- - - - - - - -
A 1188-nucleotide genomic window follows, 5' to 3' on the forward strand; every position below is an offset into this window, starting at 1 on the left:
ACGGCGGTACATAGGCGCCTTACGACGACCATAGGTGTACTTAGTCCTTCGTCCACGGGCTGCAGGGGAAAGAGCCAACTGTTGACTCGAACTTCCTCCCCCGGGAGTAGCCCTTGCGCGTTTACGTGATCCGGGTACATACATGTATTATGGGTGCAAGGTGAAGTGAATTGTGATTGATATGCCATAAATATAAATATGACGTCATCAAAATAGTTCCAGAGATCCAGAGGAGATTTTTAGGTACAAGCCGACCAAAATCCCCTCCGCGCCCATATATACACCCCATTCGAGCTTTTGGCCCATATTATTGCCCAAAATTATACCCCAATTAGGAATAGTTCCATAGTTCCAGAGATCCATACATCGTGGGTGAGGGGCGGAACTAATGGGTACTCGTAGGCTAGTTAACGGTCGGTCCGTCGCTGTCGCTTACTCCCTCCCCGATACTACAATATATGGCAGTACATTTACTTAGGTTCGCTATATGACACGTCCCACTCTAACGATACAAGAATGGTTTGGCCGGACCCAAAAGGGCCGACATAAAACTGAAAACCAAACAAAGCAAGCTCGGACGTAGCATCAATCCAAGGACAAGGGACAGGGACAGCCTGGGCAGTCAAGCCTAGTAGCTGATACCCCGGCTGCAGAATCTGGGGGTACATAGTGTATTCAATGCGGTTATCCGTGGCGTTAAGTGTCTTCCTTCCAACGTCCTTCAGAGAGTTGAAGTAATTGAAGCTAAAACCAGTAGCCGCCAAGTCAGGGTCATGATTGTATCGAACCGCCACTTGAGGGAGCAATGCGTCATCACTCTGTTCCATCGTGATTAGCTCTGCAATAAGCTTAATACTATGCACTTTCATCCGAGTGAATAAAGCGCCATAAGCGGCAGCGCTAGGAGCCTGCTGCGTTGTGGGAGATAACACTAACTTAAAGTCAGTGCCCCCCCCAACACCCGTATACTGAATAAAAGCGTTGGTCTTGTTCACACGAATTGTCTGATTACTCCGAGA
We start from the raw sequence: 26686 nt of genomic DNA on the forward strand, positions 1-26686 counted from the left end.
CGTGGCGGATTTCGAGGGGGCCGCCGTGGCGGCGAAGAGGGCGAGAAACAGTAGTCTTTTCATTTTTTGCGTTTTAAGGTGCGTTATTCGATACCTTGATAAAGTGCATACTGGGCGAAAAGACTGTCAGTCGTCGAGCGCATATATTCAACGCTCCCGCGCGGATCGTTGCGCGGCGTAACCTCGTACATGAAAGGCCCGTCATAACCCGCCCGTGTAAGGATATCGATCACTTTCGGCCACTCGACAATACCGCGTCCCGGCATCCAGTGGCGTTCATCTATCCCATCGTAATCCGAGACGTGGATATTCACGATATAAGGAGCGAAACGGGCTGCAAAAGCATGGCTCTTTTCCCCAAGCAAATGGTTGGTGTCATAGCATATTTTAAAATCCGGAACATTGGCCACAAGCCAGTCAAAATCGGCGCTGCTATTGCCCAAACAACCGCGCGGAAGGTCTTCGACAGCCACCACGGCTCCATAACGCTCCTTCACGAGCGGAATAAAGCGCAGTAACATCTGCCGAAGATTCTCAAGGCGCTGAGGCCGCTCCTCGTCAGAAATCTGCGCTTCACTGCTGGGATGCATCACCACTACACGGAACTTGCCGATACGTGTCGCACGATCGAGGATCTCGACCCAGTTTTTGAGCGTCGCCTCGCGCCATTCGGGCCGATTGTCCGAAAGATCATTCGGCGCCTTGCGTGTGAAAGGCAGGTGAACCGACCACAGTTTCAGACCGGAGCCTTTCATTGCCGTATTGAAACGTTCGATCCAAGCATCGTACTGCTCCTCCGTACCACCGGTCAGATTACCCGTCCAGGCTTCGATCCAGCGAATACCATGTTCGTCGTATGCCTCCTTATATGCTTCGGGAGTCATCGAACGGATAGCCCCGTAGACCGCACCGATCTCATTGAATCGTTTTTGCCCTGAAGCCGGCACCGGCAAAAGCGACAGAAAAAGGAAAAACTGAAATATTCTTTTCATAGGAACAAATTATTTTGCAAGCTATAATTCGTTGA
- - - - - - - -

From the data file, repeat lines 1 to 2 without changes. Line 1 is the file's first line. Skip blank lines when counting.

A 1188-nucleotide genomic window follows, 5' to 3' on the forward strand; every position below is an offset into this window, starting at 1 on the left:
ACGGCGGTACATAGGCGCCTTACGACGACCATAGGTGTACTTAGTCCTTCGTCCACGGGCTGCAGGGGAAAGAGCCAACTGTTGACTCGAACTTCCTCCCCCGGGAGTAGCCCTTGCGCGTTTACGTGATCCGGGTACATACATGTATTATGGGTGCAAGGTGAAGTGAATTGTGATTGATATGCCATAAATATAAATATGACGTCATCAAAATAGTTCCAGAGATCCAGAGGAGATTTTTAGGTACAAGCCGACCAAAATCCCCTCCGCGCCCATATATACACCCCATTCGAGCTTTTGGCCCATATTATTGCCCAAAATTATACCCCAATTAGGAATAGTTCCATAGTTCCAGAGATCCATACATCGTGGGTGAGGGGCGGAACTAATGGGTACTCGTAGGCTAGTTAACGGTCGGTCCGTCGCTGTCGCTTACTCCCTCCCCGATACTACAATATATGGCAGTACATTTACTTAGGTTCGCTATATGACACGTCCCACTCTAACGATACAAGAATGGTTTGGCCGGACCCAAAAGGGCCGACATAAAACTGAAAACCAAACAAAGCAAGCTCGGACGTAGCATCAATCCAAGGACAAGGGACAGGGACAGCCTGGGCAGTCAAGCCTAGTAGCTGATACCCCGGCTGCAGAATCTGGGGGTACATAGTGTATTCAATGCGGTTATCCGTGGCGTTAAGTGTCTTCCTTCCAACGTCCTTCAGAGAGTTGAAGTAATTGAAGCTAAAACCAGTAGCCGCCAAGTCAGGGTCATGATTGTATCGAACCGCCACTTGAGGGAGCAATGCGTCATCACTCTGTTCCATCGTGATTAGCTCTGCAATAAGCTTAATACTATGCACTTTCATCCGAGTGAATAAAGCGCCATAAGCGGCAGCGCTAGGAGCCTGCTGCGTTGTGGGAGATAACACTAACTTAAAGTCAGTGCCCCCCCCAACACCCGTATACTGAATAAAAGCGTTGGTCTTGTTCACACGAATTGTCTGATTACTCCGAGA